News | Heart Valve Technology | October 04, 2016

First Bioresorbable Heart Valves Implanted to Enable Cardiovascular Restoration

Three European children implanted with Xeltis bioabsorbable pulmonary heart valve in feasibility study

Xeltis bioabsorbable pulmonary heart valve, Xplore-I clinical feasibility study, first pediatric implants, EACTS 2016

October 4, 2016 — Xeltis recently announced that three pediatric patients have been successfully implanted with the world’s first heart valve enabling cardiovascular restoration. The children have been enrolled in the “Xplore-I” clinical study of the Xeltis bioabsorbable pulmonary heart valve, a multi-centered feasibility trial currently enrolling pediatric patients from 2 to 21 years of age in leading heart centers in Europe.

The primary objective of the Xplore-I clinical feasibility study is to assess the survival rate of patients undergoing right ventricular outflow tract (RVOT) reconstruction at six months following implantation of the bioabsorbable heart valve. RVOT reconstruction is an open-heart surgery often involving pulmonary heart valve replacement. It is normally performed in children born with congenital heart defects. The first three trial implants have been conducted at Gottsegen György Hungarian Institute of Cardiology’s Pediatric Cardiac Centre in Budapest (Hungary) and University Children’s Hospital in Krakow (Poland).

VIDEO: How the Xeltis Bioresorbable Pulmonary Valve Works

“The Xplore-I patients are doing well and have been discharged from hospital,” said Zsolt Prodan, M.D., head of congenital heart surgery at Paediatric Cardiac Centre in Budapest, who performed the first two interventions in July. “The bioabsorbable implant is performing according to expectations,” he added.

Prodan presented trial details at the 30th Annual Meeting of the European Association of Cardio-Thoracic Surgery (EACTS), Oct. 1-5 in Barcelona, Spain.

"Reconstruction and replacement of diseased heart valves in children using patients’ own tissue could help reduce the risk of complications and of re-interventions observed with animal and human donor implants,” stated Thierry Carrel, M.D., principal investigator of the ‘Xplore-I’ study, and professor of surgery at the Clinic for Cardiovascular Surgery, University Hospital Bern (Switzerland). “We are quite confident regarding this technology, since children from the precursor feasibility study on bio-absorbable blood vessels demonstrate excellent results over two years after implantation,” he continued.

The Xeltis bioabsorbable heart valve employs a technique known as endogenous tissue restoration (ETR). ETR is a novel therapeutic approach in cardiovascular regenerative medicine enabling the restoration within the body of complex cardiac parts with patient’s own tissue. The porous structure of a Xeltis bioabsorbable heart valve enables cardiovascular restoration by harnessing the body’s natural healing process to pervade it with new healthy tissue once implanted. As a new healthy heart valve or blood vessel made of patient’s own tissue forms around the structure of the implant and takes over functionality, the implanted valve gets absorbed in the body.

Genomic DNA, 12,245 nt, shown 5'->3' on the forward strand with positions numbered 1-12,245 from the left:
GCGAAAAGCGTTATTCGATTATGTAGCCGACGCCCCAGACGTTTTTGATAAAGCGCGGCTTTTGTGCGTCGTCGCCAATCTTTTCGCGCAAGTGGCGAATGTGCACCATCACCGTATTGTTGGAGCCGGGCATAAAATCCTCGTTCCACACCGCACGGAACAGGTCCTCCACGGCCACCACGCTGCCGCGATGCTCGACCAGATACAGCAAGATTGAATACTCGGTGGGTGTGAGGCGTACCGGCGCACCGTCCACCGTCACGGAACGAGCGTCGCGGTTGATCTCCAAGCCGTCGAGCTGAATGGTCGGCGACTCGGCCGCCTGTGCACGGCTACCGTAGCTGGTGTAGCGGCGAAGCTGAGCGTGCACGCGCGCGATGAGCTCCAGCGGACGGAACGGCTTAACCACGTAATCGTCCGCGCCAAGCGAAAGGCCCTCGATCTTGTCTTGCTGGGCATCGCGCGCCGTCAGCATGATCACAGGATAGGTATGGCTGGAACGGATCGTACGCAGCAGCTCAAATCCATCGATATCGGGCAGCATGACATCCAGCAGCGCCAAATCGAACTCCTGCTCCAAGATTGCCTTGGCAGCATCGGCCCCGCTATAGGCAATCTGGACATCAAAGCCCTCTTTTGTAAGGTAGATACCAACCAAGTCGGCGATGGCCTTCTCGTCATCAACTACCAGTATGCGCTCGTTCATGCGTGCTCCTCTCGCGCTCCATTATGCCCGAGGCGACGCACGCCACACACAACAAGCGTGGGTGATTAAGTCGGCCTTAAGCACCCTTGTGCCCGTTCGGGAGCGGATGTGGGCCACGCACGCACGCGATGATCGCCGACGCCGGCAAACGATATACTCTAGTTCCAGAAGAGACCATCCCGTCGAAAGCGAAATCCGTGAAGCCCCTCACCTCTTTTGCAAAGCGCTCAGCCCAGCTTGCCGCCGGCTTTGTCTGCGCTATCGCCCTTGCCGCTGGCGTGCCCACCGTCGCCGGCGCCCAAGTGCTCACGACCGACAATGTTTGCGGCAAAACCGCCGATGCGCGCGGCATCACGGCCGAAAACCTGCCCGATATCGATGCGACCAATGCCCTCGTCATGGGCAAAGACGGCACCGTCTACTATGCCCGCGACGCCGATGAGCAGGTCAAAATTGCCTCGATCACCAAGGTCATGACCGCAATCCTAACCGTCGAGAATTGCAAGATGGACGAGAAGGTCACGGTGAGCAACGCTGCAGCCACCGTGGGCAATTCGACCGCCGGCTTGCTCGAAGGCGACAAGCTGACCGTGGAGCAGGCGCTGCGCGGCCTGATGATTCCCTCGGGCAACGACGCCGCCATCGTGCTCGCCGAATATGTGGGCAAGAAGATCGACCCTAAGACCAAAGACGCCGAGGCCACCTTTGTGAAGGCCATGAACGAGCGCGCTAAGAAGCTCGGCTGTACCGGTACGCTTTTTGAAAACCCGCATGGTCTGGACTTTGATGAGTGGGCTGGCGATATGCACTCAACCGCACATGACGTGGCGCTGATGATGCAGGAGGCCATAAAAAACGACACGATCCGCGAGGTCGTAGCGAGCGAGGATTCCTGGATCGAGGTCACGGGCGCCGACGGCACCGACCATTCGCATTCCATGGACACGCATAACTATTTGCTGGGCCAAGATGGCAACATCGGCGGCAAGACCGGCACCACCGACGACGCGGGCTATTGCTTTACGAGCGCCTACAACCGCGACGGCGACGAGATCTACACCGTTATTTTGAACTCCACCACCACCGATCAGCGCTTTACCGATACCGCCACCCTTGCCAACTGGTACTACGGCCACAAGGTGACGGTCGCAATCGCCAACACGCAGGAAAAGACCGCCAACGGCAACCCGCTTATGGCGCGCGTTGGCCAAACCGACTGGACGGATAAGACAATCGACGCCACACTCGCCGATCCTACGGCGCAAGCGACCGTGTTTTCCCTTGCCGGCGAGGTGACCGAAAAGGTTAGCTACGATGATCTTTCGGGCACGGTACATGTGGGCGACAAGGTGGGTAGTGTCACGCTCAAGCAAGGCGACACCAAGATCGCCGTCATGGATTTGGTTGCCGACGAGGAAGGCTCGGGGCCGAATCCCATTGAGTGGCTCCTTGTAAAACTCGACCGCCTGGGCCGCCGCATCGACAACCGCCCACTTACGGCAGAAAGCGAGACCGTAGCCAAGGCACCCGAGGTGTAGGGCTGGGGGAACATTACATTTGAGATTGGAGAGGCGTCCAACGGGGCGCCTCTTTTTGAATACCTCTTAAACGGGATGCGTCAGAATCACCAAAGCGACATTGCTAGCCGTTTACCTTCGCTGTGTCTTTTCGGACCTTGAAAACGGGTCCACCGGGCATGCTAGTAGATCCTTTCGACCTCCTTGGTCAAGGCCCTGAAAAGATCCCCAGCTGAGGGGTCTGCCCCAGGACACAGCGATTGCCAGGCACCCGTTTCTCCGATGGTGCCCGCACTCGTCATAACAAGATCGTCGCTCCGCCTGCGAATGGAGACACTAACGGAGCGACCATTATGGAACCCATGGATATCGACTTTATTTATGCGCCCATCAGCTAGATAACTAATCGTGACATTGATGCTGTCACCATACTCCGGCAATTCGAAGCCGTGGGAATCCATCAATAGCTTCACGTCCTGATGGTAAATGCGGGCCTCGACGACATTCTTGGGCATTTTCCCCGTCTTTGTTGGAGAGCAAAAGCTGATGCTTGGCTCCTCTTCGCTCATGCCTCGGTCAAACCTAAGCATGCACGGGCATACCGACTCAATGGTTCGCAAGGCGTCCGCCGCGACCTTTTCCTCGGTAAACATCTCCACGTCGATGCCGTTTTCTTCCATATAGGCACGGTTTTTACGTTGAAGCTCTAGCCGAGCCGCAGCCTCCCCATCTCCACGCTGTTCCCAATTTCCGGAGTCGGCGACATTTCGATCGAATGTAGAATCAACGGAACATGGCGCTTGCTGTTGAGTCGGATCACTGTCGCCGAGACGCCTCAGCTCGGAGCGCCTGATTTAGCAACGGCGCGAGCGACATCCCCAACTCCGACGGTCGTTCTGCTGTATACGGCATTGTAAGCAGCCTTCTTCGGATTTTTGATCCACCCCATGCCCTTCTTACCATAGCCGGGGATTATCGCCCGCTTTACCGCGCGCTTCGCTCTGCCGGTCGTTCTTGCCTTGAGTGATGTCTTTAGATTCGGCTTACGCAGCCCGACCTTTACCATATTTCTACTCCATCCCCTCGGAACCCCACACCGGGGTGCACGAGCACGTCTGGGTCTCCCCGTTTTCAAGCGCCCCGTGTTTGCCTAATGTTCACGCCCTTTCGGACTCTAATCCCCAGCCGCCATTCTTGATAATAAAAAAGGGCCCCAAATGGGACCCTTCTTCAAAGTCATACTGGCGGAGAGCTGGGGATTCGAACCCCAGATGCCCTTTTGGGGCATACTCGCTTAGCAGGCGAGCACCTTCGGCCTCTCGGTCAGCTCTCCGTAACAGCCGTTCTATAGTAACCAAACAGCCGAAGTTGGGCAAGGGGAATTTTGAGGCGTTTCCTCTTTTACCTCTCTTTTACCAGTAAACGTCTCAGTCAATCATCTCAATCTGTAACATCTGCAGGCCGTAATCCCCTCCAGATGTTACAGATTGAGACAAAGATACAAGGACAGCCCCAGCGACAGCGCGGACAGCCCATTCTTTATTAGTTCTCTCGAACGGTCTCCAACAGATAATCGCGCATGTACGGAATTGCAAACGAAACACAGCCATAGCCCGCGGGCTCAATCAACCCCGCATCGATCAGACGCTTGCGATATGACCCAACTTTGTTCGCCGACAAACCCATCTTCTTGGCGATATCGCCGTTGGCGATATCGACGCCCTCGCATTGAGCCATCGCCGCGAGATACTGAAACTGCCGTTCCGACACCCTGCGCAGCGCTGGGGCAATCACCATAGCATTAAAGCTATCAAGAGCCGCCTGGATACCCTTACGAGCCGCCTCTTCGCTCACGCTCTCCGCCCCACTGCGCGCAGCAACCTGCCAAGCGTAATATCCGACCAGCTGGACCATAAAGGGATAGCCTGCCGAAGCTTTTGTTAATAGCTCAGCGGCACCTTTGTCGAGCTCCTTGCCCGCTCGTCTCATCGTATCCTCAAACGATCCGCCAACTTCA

For more information: www.xeltis.com

Related Content

Patients undergoing cardiac catheterization are traditionally instructed to follow nothing by mouth, or nil per os (NPO), as there are no current standardized fasting protocols, but the CHOWNOW study found patients do not need to fast and will have similar outcomes. #SCAI2020
Feature | Cath Lab | May 18, 2020
May 18, 2020 – Patients undergoing cardiac catheterization are traditionally instructed to follow nothing by mouth, o
htisham Mahmud, M.D., FSCAI, president of the Society for Cardiovascular Angiography and Interventions (SCAI) and chief, Division of Cardiovascular Medicine at UC San Diego Medical Center,
Podcast | Cath Lab | May 13, 2020
This podcast is an interview with Ehtisham Mahmud, M.D., FSCAI, president of the Society for Cardiovascular Angiograp
Nuance Communications Inc. introduced Nuance Cardiovascular CAPD, a new computer-assisted physician documentation (CAPD) solution designed to help cardiologists improve the quality of complex documentation and the accuracy of reimbursement for cardiac catheterization procedures. The Nuance Cardiovascular CAPD solution is available through a partnership with ZHealth for this solution, which is based on patented algorithms built with ZHealth’s interventional documentation and coding expertise.
News | Cath Lab | January 31, 2020
January 29, 2020 – Nuance Communications Inc.
Videos | Cath Lab | January 09, 2020
Haval Chweich, M.D., medical director of the cardiac critical care unit (CCU) at Tufts Medical Center, and assistant...
People watch the live presentation of the five-year EXCEL Trial data by Gregg Stone, M.D., in the Abbott booth at TCT 2019. Abbott makes the Xience stent used in the trial, which compared equally with long-term CABG surgical outcomes.  In early December 2019, leaders of the European Association for Cardiothoracic Surgery (EACTS) withdrew their support for European practice guidelines that endorse the use of coronary stents in many patients with left main coronary artery disease.

People watch the live presentation of the five-year EXCEL Trial data by Gregg Stone, M.D., in the Abbott booth at TCT 2019. Abbott makes the Xience stent used in the trial, which compared equally with long-term CABG surgical outcomes.

News | Cath Lab | January 02, 2020 | Dave Fornell, Editor
January 2, 2020 — In early December 2019, leaders of the European As...
News | Cath Lab | December 18, 2019
December 18, 2019 — Cook Medical initiated a recall of its CrossCath Support Catheters in November, which the U.S.